Harney plan will not end overcrowding, warns IMO

The chronic overcrowding plaguing the country’s hospitals will not be solved with private care units providing beds for the public, it was claimed today.

The chronic overcrowding plaguing the country’s hospitals will not be solved with private care units providing beds for the public, it was claimed today.

With plans drawn up to create 3,000 more beds by allowing private hospitals to build on the campus of state care facilities, the Irish Medical Organisation warned the scheme would be overly reliant on the private sector.

Under the system devised by Tánaiste Mary Harney it is hoped hundreds of beds for public patients will be freed up over the next five years.

Dr Asam Ishtiaq, IMO president, welcomed the move but he warned the scheme would allow private units to cherry-pick patients rather than increasing overall bed capacity.

“This plan alone cannot deal with the chronic over-crowding which currently afflicts our hospitals,” he said.

Dr Ishtiaq said the Government’s Health Strategy launched in 2001 clearly identified the need for an extra 3,000 beds over 10 years but he claimed after almost four years only 400 “real” beds had been delivered.

“Admittedly, private hospital bed capacity can be provided faster than public capacity,” he said.

“However, the private system cherry-picks elective cases such as hip replacement but will not take trauma or emergency cases. Capital allowances for private hospitals are a poor use of taxpayers’ money. Priority should be given to the building of public bed capacity.”

The IMO highlighted the crisis by pointing to a Government report from 2002 which showed the number of acute hospital beds in Ireland was among the lowest across both EU and OECD countries.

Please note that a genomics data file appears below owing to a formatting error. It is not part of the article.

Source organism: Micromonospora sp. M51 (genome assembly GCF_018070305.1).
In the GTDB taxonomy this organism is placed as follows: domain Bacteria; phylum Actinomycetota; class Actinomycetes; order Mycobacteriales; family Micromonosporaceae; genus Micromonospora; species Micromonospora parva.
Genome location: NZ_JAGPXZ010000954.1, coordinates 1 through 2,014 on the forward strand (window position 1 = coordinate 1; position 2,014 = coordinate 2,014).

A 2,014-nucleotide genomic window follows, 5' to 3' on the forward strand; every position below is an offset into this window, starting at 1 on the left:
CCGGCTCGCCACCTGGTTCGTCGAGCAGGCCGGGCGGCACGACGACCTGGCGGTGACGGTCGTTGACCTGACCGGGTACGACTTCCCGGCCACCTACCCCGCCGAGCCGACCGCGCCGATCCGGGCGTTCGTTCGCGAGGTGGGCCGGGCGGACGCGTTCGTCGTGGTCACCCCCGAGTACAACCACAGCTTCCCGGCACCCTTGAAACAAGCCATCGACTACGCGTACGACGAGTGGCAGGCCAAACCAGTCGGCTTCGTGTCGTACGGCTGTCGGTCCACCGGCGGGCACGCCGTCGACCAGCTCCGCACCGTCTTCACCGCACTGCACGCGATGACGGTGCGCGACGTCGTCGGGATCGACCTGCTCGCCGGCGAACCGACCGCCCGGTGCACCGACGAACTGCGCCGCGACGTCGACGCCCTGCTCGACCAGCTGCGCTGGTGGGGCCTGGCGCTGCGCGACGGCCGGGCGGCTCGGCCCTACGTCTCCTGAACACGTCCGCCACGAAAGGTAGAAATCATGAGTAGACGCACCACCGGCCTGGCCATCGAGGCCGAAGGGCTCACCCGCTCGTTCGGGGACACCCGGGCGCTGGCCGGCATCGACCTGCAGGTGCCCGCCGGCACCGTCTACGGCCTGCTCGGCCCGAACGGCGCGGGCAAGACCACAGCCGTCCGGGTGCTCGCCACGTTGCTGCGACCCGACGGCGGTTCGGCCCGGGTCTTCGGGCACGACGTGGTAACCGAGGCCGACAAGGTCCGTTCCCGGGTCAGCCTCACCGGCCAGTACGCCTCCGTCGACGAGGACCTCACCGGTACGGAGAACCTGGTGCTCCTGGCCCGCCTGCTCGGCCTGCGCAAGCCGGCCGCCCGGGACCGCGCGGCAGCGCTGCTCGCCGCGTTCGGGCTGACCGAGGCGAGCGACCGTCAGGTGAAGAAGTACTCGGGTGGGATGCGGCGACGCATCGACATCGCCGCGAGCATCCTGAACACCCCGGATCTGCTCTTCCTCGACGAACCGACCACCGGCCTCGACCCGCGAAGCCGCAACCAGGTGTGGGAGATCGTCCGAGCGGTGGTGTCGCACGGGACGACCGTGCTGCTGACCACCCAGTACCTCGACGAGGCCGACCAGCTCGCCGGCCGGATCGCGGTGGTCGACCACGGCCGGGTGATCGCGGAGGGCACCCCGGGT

Dr Christine O’Malley, IMO vice president, said the crisis was reflected most in the care for sick elderly patients.

“Because private hospitals cater to elective patients rather than to emergency or acutely ill patients, private beds don’t have the same value for patients as public beds,” Dr O’Malley said.

“Private hospitals do not take emergencies yet 71% of all admissions to public hospitals are emergencies.”

She said beds per 1,000 elderly over 65 years were down from 42 per 1,000 elderly population in 1968 to 23 per 1,000 elderly population in 2001.

“It’s not that Irish families no longer care, it’s more that the State is no longer providing care in public institutions so families are forced to pay huge sums for nursing home care,” she said.

With a new round of talks on contracts for consultants due in October, Ms Harney said most senior doctors were keen to offer private and public practice from the one site.

The Tánaiste said any initiatives put in place to improve the health service had to recognise that the state had a mixed health system with 52% of the population on private health insurance.

It costs up to €500,000 to provide a new hospital bed, and about €300,000 euro a year to staff and run one. Private developers will be bearing this cost under the plan.

And while public hospitals will lose income they get from private patients under the plan – currently they receive €220m euro a year from the 2,500 private beds in public hospitals – it is felt the benefit of gaining extra beds in public hospitals will be sufficient compensation.

More in this section

IE_180_logo
Price info

Subscribe to unlock unlimited digital access.
Cancel anytime.

Terms and conditions apply

Puzzles logo
IE-logo

Puzzles hub

Visit our brain gym where you will find simple and cryptic crosswords, sudoku puzzles and much more. Updated at midnight every day. PS ... We would love to hear your feedback on the section right HERE.

Puzzles logo
IE-logo

Puzzles hub

Visit our brain gym where you will find simple and cryptic crosswords, sudoku puzzles and much more. Updated at midnight every day. PS ... We would love to hear your feedback on the section right HERE.